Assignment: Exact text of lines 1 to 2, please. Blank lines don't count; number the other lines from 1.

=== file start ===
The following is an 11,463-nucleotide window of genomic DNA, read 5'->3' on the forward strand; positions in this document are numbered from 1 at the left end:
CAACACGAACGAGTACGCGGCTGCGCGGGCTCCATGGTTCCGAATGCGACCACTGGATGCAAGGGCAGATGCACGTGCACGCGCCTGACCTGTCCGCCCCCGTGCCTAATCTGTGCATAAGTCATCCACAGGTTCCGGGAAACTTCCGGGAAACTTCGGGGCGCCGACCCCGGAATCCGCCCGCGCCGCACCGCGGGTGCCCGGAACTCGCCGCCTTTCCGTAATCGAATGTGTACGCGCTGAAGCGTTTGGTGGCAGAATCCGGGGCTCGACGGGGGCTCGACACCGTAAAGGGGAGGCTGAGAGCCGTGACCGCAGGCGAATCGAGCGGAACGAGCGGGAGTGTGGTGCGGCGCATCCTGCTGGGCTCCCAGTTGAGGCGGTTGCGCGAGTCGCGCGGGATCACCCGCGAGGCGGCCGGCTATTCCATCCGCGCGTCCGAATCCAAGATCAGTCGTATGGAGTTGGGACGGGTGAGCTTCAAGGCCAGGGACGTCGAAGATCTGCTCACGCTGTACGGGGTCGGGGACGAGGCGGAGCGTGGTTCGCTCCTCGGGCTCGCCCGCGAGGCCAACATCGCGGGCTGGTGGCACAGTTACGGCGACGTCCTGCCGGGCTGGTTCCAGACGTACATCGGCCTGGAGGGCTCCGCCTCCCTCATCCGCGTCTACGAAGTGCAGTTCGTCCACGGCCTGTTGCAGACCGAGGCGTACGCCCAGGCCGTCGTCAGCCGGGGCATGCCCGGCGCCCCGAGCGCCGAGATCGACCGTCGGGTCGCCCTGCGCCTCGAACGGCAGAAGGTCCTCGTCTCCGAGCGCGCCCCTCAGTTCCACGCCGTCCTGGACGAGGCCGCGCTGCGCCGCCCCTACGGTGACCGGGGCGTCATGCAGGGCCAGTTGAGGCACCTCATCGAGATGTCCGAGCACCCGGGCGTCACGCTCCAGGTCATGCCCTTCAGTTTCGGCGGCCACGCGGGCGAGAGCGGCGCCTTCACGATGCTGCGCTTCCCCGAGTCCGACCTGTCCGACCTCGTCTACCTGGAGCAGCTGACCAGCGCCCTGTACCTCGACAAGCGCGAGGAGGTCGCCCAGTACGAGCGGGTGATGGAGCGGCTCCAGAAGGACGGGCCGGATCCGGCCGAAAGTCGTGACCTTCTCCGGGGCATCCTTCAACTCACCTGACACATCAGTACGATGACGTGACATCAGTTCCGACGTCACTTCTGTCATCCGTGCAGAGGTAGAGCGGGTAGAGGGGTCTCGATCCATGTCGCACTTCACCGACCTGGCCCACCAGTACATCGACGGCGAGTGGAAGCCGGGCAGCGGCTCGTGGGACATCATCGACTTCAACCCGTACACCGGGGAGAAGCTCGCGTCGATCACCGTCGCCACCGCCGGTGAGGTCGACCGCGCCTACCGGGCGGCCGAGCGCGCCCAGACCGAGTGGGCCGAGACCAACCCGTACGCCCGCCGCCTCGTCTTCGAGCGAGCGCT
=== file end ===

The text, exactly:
The following is an 11,463-nucleotide window of genomic DNA, read 5'->3' on the forward strand; positions in this document are numbered from 1 at the left end:
CAACACGAACGAGTACGCGGCTGCGCGGGCTCCATGGTTCCGAATGCGACCACTGGATGCAAGGGCAGATGCACGTGCACGCGCCTGACCTGTCCGCCCCCGTGCCTAATCTGTGCATAAGTCATCCACAGGTTCCGGGAAACTTCCGGGAAACTTCGGGGCGCCGACCCCGGAATCCGCCCGCGCCGCACCGCGGGTGCCCGGAACTCGCCGCCTTTCCGTAATCGAATGTGTACGCGCTGAAGCGTTTGGTGGCAGAATCCGGGGCTCGACGGGGGCTCGACACCGTAAAGGGGAGGCTGAGAGCCGTGACCGCAGGCGAATCGAGCGGAACGAGCGGGAGTGTGGTGCGGCGCATCCTGCTGGGCTCCCAGTTGAGGCGGTTGCGCGAGTCGCGCGGGATCACCCGCGAGGCGGCCGGCTATTCCATCCGCGCGTCCGAATCCAAGATCAGTCGTATGGAGTTGGGACGGGTGAGCTTCAAGGCCAGGGACGTCGAAGATCTGCTCACGCTGTACGGGGTCGGGGACGAGGCGGAGCGTGGTTCGCTCCTCGGGCTCGCCCGCGAGGCCAACATCGCGGGCTGGTGGCACAGTTACGGCGACGTCCTGCCGGGCTGGTTCCAGACGTACATCGGCCTGGAGGGCTCCGCCTCCCTCATCCGCGTCTACGAAGTGCAGTTCGTCCACGGCCTGTTGCAGACCGAGGCGTACGCCCAGGCCGTCGTCAGCCGGGGCATGCCCGGCGCCCCGAGCGCCGAGATCGACCGTCGGGTCGCCCTGCGCCTCGAACGGCAGAAGGTCCTCGTCTCCGAGCGCGCCCCTCAGTTCCACGCCGTCCTGGACGAGGCCGCGCTGCGCCGCCCCTACGGTGACCGGGGCGTCATGCAGGGCCAGTTGAGGCACCTCATCGAGATGTCCGAGCACCCGGGCGTCACGCTCCAGGTCATGCCCTTCAGTTTCGGCGGCCACGCGGGCGAGAGCGGCGCCTTCACGATGCTGCGCTTCCCCGAGTCCGACCTGTCCGACCTCGTCTACCTGGAGCAGCTGACCAGCGCCCTGTACCTCGACAAGCGCGAGGAGGTCGCCCAGTACGAGCGGGTGATGGAGCGGCTCCAGAAGGACGGGCCGGATCCGGCCGAAAGTCGTGACCTTCTCCGGGGCATCCTTCAACTCACCTGACACATCAGTACGATGACGTGACATCAGTTCCGACGTCACTTCTGTCATCCGTGCAGAGGTAGAGCGGGTAGAGGGGTCTCGATCCATGTCGCACTTCACCGACCTGGCCCACCAGTACATCGACGGCGAGTGGAAGCCGGGCAGCGGCTCGTGGGACATCATCGACTTCAACCCGTACACCGGGGAGAAGCTCGCGTCGATCACCGTCGCCACCGCCGGTGAGGTCGACCGCGCCTACCGGGCGGCCGAGCGCGCCCAGACCGAGTGGGCCGAGACCAACCCGTACGCCCGCCGCCTCGTCTTCGAGCGAGCGCT